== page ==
Staircases may seem innocent enough, but they're actually a common cause of serious injury. In Australia, more than 500 people die as a result of falls in buildings each year, with accidents on stairs accounting for 60% of these deaths. When it comes to stair fall injuries, children and the elderly are the most at risk. Luckily, there are plenty of ways you can take action to make the stairs in your home safer. Whether you're having a whole new staircase put in, or simply want to make some adjustments, the following tips will be a step in the right direction.
Install sturdy handrails
High quality, properly installed handrails are absolutely essential in keeping your staircase safe. A handrail provides something to grab onto after slipping or losing balance, allowing you to remain upright and avoid a serious fall. Rails should be installed on both sides of the staircase where possible, at a height that makes them easily accessible. The color of the handrail should contrast with the surroundings to make it easily visible - this is especially important if anyone in your home suffers from eyesight problems. A bright, light color like white will stand out well next to dark walls and carpets, and vice versa.
Ensure consistent step size
Steps which vary in size, tread and depth can be unexpected, and risk throwing the user off balance. Steep or curved stairs can be challenging for those with less mobility, and should be avoided - particularly if you live with young, elderly or disabled family members. Ideally, both the tread, (the horizontal area you walk on), and the rise, (the vertical plank between each stair), should be the same size. This ensures that there are no nasty surprises leading to a trip or fall. If equally sized stairs aren't possible, then it's even more important to follow the other safety tips to make up for this.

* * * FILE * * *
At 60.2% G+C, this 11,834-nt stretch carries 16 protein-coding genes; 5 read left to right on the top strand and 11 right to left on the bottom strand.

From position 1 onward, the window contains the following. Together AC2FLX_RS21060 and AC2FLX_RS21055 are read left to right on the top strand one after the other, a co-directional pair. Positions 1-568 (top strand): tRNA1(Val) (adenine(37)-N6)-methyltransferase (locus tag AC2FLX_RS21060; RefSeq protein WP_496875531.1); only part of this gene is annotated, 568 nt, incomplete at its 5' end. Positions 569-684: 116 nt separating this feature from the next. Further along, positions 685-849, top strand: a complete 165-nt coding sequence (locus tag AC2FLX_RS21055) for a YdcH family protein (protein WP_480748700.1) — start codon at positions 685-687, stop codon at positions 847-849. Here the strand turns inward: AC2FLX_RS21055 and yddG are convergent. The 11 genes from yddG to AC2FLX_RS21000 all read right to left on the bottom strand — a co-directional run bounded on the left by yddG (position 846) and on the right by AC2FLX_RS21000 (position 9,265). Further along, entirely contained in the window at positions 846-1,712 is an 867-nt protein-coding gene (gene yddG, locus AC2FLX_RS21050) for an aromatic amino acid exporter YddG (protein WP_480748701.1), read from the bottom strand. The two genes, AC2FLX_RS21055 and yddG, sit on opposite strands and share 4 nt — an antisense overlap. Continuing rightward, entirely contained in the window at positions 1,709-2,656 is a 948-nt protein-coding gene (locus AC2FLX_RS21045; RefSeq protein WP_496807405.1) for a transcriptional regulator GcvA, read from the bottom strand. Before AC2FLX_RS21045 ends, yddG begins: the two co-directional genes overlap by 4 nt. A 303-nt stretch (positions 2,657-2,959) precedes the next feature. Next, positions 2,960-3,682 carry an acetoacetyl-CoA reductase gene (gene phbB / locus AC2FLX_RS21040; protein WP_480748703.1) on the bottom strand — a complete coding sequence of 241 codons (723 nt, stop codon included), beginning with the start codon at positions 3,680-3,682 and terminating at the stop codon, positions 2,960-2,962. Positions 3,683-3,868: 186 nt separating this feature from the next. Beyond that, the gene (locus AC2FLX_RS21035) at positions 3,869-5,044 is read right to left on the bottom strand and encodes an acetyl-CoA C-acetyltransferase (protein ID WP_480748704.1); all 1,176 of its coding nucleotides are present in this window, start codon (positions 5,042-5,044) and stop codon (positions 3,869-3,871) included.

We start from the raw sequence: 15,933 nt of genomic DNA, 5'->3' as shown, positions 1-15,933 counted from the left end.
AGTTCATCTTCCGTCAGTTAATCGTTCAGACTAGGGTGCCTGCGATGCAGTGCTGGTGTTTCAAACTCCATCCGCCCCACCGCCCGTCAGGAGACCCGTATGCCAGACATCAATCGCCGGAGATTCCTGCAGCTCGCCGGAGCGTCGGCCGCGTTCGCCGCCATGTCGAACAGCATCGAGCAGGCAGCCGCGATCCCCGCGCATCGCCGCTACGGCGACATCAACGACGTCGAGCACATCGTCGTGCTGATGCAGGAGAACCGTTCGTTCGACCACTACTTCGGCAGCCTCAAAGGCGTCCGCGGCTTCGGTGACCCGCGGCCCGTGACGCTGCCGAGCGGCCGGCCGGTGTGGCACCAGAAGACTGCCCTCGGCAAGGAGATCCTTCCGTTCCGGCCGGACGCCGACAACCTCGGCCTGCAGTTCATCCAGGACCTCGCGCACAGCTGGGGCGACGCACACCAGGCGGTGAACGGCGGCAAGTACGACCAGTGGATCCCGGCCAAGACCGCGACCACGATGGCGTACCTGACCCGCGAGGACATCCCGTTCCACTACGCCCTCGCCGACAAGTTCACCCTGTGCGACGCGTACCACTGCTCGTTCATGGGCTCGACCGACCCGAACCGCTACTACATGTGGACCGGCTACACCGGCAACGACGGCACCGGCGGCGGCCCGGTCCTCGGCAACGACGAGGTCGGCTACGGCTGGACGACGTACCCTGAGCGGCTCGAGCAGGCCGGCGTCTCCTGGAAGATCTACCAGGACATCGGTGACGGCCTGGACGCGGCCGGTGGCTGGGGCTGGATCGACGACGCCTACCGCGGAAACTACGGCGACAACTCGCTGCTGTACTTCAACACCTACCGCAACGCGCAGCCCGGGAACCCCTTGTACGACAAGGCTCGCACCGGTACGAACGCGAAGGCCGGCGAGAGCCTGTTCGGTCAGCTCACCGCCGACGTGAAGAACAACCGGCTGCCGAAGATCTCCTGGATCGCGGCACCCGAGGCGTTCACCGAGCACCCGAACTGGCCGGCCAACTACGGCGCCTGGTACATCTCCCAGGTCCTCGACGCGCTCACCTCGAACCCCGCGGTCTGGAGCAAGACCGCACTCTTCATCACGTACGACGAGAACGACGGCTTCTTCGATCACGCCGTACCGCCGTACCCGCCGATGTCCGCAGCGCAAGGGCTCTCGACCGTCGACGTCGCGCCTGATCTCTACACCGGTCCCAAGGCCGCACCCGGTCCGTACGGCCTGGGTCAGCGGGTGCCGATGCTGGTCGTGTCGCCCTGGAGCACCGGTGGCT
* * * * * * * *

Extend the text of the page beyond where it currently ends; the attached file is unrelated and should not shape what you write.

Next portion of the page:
Consider color and lighting
A badly-lit staircase is an accident waiting to happen, especially when other risk factors like inconsistent step size are present. You should install lighting that illuminates the entire length of the staircase at all times. Don't rely on the light from large windows, as this is no use at night or on overcast days. Choosing contrasting colors for the tread and rise of your stairs helps users to clearly see where one step ends and the next begins. You can achieve this effect by painting wooden steps, or using specially designed carpet. Consider installing tread covers made from a material with strong grip, with a border to indicate the edge of each step, for maximum safety.